Anthony Romero

The Executive Director of the ACLU, Anthony Romero, discusses immigration abuse, voter suppression, women’s access to abortion and healthcare, and more. November 6, 2017. Congregation Emanu El, Houston, Texas.

SHORT. The Trump administration unleashed a golden age of citizen activism, with ACLU membership quadrupling in the first six months. Young people turned out, average member age down by more than half. (2:23)

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Presentation part 1. ACLU founded almost 100 years ago in similar era as a Trump administration, a moment of massive unrest, fired up xenophobia, when thousands were deported without due process. (12:26)

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Presentation part 2. Immigration abuse. Dog-whistle politics, "America first" harkens back to when it was "white, male Christian first." (13:50)

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Presentation part 3. Voter suppression of minorities. Access to legal abortion, birth control, and health care. Zeal of Trump administration using full power of federal government to deny. (22:50)

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SHORT. Not just defense, offense. Reasons for optimism. Women’s vote ratified at height of Palmer raids on immigrants. Modern civil rights movement born during Red Scare. LGBT rights emerged during the war on terror. (6:31)


The leader of the nation’s premiere defender of civil liberties, Anthony Romero has served as executive director of the American Civil Liberties Union (ACLU) for 16 years. He is the first Latino and openly gay person to serve in this position. Time magazine named Romero among the 25 most influential Hispanics in America. He has led the most successful growth in ACLU history, enabling him to expand the ACLU’s national litigation, lobbying, and public education efforts. Since the Trump election, membership has more than quadrupled to 1.6 million. Born in New York City, Romero was the first in his family to graduate from high school. He is a graduate of Stanford Law School and Princeton’s Woodrow Wilson School of Public Policy and International Affairs. He is co-author of In Defense of Our America: The Fight for Civil Liberties in the Age of Terror (2007). Romero took the helm of the ACLU just seven days before the September 11, 2001, attacks. Anticipating the impending assault on civil liberties in the name of protecting national security, Romero quickly launched the Keep America Safe and Free campaign to protect basic freedoms. He created the ACLU’s National Security Project, which achieved legal victories on the Patriot Act, uncovering thousands of pages of documents detailing the torture and abuse of detainees in U.S. custody, and filing the first successful legal challenge to the Bush administration’s illegal NSA spying program. During the Obama administration, the ACLU continued its litigation on NSA surveillance and launched litigation and advocacy around the U.S. drone program. Prior to Trump’s election, the ACLU released a legal analysis warning that Trump’s proposals would amount to a “one-man constitutional crisis.” According to ACLU materials, Anthony Romero oversaw the creation of the ACLU’s first national grassroots mobilization effort. People Power was launched in March 2017 through town hall meetings with more than 2,000 in-person attendees and was live-streamed to more than 2,300 house parties, watched by more than 200,000 people in all 50 states. The purpose was to galvanize grassroots power to new levels of activism to fight an unconstitutional federal crackdown on sanctuary cities as well as seed mobilizers at town halls and state legislatures to hold public officials more accountable.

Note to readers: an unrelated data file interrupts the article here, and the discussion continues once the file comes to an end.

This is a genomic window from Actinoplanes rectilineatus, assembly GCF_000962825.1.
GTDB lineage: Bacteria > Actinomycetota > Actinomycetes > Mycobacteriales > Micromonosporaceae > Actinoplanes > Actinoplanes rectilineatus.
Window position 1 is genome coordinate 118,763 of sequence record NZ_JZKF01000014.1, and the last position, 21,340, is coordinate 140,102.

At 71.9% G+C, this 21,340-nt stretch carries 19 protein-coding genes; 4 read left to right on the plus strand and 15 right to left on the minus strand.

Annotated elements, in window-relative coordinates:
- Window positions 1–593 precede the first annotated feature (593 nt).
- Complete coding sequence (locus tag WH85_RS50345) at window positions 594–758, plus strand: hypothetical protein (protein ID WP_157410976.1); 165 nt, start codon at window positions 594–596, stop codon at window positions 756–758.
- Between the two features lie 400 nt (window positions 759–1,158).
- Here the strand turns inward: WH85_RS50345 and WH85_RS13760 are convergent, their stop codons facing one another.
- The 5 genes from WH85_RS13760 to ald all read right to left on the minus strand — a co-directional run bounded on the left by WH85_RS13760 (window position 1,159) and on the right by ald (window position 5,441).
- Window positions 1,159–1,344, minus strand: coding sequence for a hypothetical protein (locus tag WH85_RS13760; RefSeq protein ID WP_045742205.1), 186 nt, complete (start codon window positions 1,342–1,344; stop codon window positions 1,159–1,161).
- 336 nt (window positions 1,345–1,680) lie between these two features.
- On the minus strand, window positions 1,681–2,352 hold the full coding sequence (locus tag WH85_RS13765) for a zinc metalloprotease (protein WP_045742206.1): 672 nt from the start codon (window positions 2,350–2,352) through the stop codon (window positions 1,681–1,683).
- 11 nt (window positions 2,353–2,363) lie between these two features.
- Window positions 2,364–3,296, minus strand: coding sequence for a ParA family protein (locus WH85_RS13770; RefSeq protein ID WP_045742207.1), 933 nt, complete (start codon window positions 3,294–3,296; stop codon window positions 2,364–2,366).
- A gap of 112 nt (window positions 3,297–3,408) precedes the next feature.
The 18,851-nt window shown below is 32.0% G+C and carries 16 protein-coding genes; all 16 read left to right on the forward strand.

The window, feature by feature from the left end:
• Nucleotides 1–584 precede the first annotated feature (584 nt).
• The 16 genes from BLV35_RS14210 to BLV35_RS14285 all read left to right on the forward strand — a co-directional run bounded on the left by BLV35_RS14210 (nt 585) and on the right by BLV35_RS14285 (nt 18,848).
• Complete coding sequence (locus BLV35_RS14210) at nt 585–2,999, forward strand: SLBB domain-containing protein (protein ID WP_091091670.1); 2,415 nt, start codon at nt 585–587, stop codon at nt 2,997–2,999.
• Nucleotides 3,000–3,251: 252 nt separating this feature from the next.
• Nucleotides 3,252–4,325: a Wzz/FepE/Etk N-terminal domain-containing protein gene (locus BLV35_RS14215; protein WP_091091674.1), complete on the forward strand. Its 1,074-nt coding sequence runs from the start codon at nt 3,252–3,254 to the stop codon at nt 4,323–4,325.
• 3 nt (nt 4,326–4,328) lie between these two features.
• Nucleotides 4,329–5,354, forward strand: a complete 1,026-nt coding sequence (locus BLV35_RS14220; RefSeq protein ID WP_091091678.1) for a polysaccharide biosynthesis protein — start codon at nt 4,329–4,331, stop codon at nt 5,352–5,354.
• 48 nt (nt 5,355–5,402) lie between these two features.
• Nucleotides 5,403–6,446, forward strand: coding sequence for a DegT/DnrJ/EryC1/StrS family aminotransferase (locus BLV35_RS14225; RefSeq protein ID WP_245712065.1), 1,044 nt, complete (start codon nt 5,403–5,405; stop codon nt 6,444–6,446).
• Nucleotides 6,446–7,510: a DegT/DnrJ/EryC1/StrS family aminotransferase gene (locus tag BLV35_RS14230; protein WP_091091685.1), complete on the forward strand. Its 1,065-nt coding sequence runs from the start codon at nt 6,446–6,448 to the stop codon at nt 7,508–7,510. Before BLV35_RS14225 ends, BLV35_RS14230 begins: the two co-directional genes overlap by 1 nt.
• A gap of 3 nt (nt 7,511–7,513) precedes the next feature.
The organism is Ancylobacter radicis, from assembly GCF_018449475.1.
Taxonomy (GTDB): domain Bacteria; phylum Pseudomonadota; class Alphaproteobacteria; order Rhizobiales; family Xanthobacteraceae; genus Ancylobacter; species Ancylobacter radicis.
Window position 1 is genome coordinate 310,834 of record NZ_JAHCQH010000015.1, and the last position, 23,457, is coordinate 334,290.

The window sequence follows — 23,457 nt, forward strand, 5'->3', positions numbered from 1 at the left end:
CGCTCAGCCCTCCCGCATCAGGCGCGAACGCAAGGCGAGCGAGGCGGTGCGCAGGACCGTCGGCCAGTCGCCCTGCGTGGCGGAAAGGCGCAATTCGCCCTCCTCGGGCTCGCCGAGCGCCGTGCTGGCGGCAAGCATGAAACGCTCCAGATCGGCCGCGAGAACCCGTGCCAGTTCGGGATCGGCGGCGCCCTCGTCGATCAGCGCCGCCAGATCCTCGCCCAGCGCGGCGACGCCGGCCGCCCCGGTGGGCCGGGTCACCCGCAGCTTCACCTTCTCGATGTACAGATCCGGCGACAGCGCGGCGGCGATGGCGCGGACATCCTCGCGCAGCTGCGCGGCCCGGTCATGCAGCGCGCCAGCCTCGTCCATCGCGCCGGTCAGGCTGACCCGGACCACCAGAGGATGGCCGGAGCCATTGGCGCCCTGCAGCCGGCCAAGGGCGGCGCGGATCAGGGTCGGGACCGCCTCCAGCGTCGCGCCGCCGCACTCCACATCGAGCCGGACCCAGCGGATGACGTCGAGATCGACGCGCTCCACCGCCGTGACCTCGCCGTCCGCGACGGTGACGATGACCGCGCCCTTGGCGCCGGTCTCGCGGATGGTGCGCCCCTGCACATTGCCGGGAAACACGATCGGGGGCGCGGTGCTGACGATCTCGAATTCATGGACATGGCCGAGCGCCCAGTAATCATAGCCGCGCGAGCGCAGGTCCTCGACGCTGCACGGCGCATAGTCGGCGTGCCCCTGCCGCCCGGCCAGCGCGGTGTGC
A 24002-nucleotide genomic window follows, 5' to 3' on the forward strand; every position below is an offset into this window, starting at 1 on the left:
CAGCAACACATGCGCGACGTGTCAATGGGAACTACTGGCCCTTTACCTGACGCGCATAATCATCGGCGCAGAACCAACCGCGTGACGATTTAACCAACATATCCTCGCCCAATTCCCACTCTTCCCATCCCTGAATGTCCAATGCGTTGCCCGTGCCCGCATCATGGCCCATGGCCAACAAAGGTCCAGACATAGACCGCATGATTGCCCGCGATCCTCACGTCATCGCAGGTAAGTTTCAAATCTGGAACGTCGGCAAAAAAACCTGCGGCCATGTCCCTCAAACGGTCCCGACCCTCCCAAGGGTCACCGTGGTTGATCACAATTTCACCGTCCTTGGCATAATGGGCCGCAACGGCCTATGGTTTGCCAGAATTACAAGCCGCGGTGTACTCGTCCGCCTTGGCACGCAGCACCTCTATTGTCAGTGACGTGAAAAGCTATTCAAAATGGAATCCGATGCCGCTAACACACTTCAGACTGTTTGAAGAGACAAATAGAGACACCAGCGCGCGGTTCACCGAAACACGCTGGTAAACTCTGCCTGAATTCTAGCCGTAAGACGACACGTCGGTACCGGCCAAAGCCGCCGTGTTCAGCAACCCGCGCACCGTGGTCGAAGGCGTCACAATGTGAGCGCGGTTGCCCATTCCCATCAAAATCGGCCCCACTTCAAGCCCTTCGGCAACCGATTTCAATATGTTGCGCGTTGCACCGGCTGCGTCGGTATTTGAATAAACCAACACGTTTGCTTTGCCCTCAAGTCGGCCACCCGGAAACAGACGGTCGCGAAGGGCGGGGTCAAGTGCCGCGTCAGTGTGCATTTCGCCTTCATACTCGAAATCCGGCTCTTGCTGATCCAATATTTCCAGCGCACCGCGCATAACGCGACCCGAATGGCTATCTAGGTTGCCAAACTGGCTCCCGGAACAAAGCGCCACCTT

Thanks to videographer: Ruben Duran

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